Before you can mount the Filestore file share on a remote client, you must establish a VPN connection between the network of the remote client and the VPC network of the Filestore instance and proxy VM.
Configure the VPN gateway and tunnel on Google Cloud
Create an HA VPN. For detailed instructions, see Creating an HA VPN gateway to a Peer VPN gateway.
Configure the VPN gateway and tunnel on the remote network:
- For specific configuration guidance for certain VPN devices, see VPN Interoperability Guides.
- For general configuration parameters, see Configuring the Peer VPN Gateway.
Mount the Filestore file share on the remote client
Create a mount point directory on the remote client:
sudo mkdir -p mount-point-directory
where mount-point-directory is the path where you want to map the Cloud Filestore file share to.
Mount the Filestore instance on your client on a remote network by running the following command on the remote client:
sudo mount proxy-ip-address:/file-share/[file-share-sub-dir] mount-point-directory
- proxy-ip-address is the IP address for the proxy instance.
- file-share is the name of the file share on the Filestore instance.
- file-share-sub-dir is the path of the file share subdirectory that you want to mount. Leave this blank if you want to mount the entire file share.
- mount-point-directory is the path on the remote client where you want to map the Filestore file share to.
Example: The following command mounts file share
vol1on a Filestore instance being forwarded to a Linux Compute Engine VM with IP address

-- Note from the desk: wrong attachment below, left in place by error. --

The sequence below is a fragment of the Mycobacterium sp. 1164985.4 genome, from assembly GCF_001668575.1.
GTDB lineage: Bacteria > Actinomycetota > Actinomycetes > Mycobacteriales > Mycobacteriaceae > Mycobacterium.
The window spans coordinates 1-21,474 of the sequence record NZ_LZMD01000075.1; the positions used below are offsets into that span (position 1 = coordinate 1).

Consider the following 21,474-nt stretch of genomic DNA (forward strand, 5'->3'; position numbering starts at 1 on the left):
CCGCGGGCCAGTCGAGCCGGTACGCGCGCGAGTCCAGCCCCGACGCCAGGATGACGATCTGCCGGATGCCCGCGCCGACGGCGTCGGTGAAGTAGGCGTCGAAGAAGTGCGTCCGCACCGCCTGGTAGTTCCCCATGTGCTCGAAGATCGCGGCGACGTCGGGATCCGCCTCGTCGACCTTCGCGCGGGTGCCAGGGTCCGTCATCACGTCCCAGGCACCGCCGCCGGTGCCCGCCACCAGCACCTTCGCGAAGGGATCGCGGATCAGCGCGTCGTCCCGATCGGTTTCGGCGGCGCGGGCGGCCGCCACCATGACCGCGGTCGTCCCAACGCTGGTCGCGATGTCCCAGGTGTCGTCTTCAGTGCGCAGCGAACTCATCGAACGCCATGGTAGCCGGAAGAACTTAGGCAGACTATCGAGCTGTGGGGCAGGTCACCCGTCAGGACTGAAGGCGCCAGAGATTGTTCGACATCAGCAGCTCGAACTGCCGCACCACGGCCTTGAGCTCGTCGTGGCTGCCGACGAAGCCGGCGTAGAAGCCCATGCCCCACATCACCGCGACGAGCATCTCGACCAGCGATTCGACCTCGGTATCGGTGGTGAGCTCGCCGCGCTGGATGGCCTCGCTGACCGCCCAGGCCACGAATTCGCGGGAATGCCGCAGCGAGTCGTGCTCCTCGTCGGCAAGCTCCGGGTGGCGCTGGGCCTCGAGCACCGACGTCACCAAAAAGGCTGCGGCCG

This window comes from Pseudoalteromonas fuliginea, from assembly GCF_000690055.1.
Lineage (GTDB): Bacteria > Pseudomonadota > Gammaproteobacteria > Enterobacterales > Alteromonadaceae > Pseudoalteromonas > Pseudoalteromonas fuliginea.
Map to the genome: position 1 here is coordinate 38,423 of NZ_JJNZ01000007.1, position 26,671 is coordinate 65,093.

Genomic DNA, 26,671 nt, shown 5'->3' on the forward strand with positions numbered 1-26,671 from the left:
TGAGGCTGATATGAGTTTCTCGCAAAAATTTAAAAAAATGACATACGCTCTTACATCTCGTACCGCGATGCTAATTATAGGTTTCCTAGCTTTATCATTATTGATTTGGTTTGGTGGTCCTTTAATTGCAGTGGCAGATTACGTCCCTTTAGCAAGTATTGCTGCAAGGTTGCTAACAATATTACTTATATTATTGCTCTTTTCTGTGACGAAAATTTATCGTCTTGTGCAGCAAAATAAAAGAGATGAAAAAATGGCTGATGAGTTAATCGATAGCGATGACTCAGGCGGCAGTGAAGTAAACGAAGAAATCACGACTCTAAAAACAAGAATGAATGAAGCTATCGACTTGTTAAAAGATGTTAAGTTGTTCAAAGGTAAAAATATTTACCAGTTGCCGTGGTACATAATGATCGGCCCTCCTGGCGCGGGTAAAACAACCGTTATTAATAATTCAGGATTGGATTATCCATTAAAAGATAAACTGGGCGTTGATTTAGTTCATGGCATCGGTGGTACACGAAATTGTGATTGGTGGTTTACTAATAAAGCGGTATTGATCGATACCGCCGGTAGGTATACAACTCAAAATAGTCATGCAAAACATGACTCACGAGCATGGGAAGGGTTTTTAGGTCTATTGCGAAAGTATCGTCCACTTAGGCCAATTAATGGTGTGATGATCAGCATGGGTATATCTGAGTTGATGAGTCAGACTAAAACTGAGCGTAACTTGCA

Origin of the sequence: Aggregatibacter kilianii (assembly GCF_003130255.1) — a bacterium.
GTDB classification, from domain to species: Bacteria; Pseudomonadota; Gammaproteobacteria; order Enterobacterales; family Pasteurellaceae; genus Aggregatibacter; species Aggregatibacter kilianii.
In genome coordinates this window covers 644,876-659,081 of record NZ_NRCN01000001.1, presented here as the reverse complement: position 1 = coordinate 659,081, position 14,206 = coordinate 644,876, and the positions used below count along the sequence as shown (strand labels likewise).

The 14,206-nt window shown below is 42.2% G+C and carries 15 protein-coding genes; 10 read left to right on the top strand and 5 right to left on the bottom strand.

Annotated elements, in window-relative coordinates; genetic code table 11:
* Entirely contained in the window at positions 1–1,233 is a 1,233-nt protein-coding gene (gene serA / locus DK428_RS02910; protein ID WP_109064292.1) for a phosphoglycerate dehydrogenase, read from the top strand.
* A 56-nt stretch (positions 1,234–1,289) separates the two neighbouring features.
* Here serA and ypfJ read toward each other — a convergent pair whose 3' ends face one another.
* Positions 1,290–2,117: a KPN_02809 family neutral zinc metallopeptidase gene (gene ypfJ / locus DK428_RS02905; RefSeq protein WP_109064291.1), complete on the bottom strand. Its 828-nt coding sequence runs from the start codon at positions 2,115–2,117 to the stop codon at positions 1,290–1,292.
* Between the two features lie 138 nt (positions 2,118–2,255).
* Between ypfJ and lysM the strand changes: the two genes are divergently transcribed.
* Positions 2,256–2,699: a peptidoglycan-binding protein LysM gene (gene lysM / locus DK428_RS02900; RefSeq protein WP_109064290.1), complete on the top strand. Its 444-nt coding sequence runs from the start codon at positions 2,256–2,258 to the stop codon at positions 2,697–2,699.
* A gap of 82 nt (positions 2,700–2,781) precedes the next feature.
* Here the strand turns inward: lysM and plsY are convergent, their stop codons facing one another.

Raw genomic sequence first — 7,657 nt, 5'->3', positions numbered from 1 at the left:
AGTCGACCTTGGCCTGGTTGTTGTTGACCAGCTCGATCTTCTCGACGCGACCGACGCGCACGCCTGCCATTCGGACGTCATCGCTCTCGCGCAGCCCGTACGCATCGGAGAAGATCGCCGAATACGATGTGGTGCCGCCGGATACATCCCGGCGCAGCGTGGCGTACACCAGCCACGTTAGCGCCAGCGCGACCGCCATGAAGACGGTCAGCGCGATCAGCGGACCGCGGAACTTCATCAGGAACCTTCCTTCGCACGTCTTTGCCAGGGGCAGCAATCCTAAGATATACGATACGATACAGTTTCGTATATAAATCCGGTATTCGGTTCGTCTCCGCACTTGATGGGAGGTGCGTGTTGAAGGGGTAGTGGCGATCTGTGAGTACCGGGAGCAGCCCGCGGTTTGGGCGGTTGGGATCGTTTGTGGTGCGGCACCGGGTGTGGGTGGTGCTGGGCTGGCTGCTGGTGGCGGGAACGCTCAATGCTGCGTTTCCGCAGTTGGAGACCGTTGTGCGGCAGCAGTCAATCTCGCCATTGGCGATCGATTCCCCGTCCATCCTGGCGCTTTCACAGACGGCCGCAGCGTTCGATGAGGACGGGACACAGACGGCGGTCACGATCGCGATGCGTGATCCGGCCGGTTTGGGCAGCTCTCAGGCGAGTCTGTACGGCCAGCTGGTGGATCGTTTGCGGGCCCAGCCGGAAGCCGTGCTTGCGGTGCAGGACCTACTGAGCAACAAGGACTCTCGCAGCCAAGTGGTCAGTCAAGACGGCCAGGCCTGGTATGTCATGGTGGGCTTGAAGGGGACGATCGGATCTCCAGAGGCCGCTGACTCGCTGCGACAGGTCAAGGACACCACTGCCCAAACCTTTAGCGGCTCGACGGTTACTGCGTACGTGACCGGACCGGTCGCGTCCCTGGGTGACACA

22.214.171.124to mount point directory
/mnt/teston the remote client:
sudo mount 126.96.36.199:/vol1 /mnt/test
Confirm that your configuration works by running the following command on the remote client:
where mount-point-directory is the path of the mount point directory.
From the previous example, the command would be:
If the file share is mounted successfully on the remote client, the system will return the results of the
You can troubleshoot by running
tcpdump on the proxy VM to check if the
NFS packets are being forwarded:
sudo apt-get install tcpdump
sudo yum install tcpdump
sudo zypper -n install tcpdump
Run the following command to display the packets being transmitted or received by the proxy VM, except
sudo tcpdump -p -n not port 22 and not port 80
After you've finished the Mounting file shares on clients in a remote network tutorial, you can clean up the resources that you created on Google Cloud so they won't take up quota and you won't be billed for them in the future. The following sections describe how to delete or turn off these resources.
Deleting the project
The easiest way to eliminate billing is to delete the project that you created for the tutorial.
To delete the project:
- In the Cloud Console, go to the Manage resources page.
- In the project list, select the project that you want to delete and then click Delete delete.
- In the dialog, type the project ID and then click Shut down to delete the project.
Deleting Compute Engine instances
To delete a Compute Engine instance:
- In the Cloud Console, go to the VM Instances page.
- Click the checkbox for the instance you want to delete.
- Click Delete delete to delete the instance.
Deleting Filestore instances
- Go to the Filestore instances page
- Click the instance ID to open the instance details page.
- Click Delete.
- When prompted, type the instance ID and click Delete delete.
Deleting Cloud VPN tunnels
- Go to the Cloud VPN page
- Click the Cloud VPN tunnels tab
- Click on the name of the tunnel and click Delete delete.